The continuity equation is simply a
mathematical expression of the principle of conservation of mass. For a control volume that
has a single inlet and a single outlet, the principle of conservation of mass states
that, for steadystate flow, the mass flow rate into the
volume must equal the
mass flow rate out. The continuity equation for this
situation is expressed by Equation 35.
For a control volume with multiple inlets and
outlets, the principle of conservation of mass requires
that the sum of the mass flow rates into the control volume
equal the sum of the mass flow
rates out of the control volume. The continuity equation for
this more general situation is expressed
by Equation 36.
One of the simplest applications of the
continuity equation is determining the change in fluid velocity due to an expansion or
contraction in the diameter of a pipe. Example:
Continuity Equation  Piping Expansion Steadystate flow exists in a pipe that
undergoes a gradual expansion from a diameter of 6
in. to a diameter of 8 in. The density of the fluid in the
pipe is constant at 60.8 lbm/ft3. If the flow velocity is 22.4
ft/sec in the 6 in. section, what is the flow velocity in the
8 in. section? Solution: From the continuity equation we know that the
mass flow rate in the 6 in. section must equal
the mass flow rate in the 8 in. section. Letting the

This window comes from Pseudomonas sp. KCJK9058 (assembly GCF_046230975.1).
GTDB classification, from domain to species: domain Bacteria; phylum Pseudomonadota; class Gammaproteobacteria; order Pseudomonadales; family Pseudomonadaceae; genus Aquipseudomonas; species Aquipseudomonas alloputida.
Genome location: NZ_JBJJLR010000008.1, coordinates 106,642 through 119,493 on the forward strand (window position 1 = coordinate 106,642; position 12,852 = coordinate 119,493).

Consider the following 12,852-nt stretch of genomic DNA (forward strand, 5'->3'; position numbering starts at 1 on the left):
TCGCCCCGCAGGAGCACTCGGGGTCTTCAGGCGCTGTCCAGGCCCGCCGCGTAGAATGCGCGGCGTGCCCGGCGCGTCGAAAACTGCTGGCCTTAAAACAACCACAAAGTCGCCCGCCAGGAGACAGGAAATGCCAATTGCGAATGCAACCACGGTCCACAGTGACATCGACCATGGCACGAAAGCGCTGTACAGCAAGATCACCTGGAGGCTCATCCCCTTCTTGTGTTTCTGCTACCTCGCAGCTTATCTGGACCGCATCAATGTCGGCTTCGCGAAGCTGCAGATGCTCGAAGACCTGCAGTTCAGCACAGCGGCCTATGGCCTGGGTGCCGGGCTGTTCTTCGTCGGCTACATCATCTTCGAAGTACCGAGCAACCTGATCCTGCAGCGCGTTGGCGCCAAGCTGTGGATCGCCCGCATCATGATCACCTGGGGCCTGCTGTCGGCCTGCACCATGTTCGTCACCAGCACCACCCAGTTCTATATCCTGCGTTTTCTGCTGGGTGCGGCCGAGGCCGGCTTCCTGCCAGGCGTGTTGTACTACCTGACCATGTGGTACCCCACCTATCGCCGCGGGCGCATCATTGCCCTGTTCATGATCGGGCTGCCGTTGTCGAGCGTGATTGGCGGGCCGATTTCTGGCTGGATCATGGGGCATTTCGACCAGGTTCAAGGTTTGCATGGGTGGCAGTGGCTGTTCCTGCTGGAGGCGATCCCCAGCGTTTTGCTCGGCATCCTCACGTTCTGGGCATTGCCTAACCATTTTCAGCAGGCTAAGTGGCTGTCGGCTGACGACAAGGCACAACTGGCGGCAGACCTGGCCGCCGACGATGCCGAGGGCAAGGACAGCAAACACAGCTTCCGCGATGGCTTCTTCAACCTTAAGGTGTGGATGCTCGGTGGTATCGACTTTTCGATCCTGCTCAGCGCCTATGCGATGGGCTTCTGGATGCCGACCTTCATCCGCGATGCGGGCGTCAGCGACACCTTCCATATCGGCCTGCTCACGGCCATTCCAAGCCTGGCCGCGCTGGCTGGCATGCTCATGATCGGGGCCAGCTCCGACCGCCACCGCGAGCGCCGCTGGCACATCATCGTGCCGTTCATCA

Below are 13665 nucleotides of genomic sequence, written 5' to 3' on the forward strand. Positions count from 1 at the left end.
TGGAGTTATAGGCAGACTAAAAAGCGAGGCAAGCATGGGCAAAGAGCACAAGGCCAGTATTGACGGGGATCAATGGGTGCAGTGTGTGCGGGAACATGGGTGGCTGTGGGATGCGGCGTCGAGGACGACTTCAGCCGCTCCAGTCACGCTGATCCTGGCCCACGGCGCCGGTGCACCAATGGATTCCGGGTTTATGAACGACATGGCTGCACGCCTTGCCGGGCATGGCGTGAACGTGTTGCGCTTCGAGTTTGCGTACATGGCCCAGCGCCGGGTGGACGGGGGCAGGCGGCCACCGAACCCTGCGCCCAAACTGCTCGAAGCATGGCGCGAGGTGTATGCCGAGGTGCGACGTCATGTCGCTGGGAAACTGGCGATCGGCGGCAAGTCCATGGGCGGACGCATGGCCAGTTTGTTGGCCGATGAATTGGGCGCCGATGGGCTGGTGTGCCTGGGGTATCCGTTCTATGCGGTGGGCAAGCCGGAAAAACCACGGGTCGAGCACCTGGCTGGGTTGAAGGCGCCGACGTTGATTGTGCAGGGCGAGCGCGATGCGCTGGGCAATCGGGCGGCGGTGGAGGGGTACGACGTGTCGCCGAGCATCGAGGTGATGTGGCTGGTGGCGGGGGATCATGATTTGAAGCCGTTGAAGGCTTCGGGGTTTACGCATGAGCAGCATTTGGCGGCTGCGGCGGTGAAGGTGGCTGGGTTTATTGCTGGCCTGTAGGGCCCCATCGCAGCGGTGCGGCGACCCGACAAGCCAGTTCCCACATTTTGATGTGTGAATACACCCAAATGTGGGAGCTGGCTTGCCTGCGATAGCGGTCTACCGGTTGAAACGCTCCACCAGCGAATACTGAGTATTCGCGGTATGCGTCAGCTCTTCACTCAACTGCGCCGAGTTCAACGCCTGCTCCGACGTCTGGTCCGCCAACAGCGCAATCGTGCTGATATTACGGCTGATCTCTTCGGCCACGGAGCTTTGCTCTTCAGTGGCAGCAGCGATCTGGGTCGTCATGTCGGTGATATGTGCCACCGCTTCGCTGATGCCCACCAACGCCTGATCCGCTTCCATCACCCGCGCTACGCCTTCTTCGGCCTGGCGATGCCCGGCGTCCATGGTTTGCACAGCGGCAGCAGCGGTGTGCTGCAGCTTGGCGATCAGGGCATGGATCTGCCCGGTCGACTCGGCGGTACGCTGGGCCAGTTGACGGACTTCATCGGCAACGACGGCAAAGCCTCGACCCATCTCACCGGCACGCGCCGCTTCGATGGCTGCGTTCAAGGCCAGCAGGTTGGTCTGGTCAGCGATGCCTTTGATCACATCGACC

subscript 1 represent the 6 in. section
and 2 represent the 8 in. section we have the following.
So by using the
continuity equation, we find that the increase in pipe
diameter from 6 to 8 inches caused a decrease in flow
velocity from 22.4 to 12.6 ft/sec. The continuity equation can also be used to
show that a decrease in pipe diameter will cause an increase
in flow velocity.
Example:
Continuity Equation  Centrifugal Pump The
inlet diameter of the reactor coolant pump shown in Figure 3
is 28 in. while the outlet
flow through the pump is 9200 lbm/sec. The density of the
water is 49 lbm/ft3. What is the velocity at the pump
inlet?
The above example indicates that the flow
rate into the system is the same as that out of the system.
The same concept is true even though more than one flow path
may enter or leave the system
at the same time. The mass balance is simply adjusted to
state that the sum of all flows entering
the system is equal to the sum of all the flows leaving the
system if steadystate conditions
exist. An example of this physical case is included in the
following example.
Example:
Continuity Equation  Multiple Outlets A piping system has a "Y"
configuration for separating the flow as shown in Figure 4. The diameter of the inlet leg is
12 in., and the diameters of the outlet legs are 8 and 10 in. The velocity in the 10 in.
leg is 10 ft/sec. The flow through the main portion is 500
lbm/sec. The density of water is
62.4 lbm/ft3.
What is the velocity out of the 8 in. pipe section?
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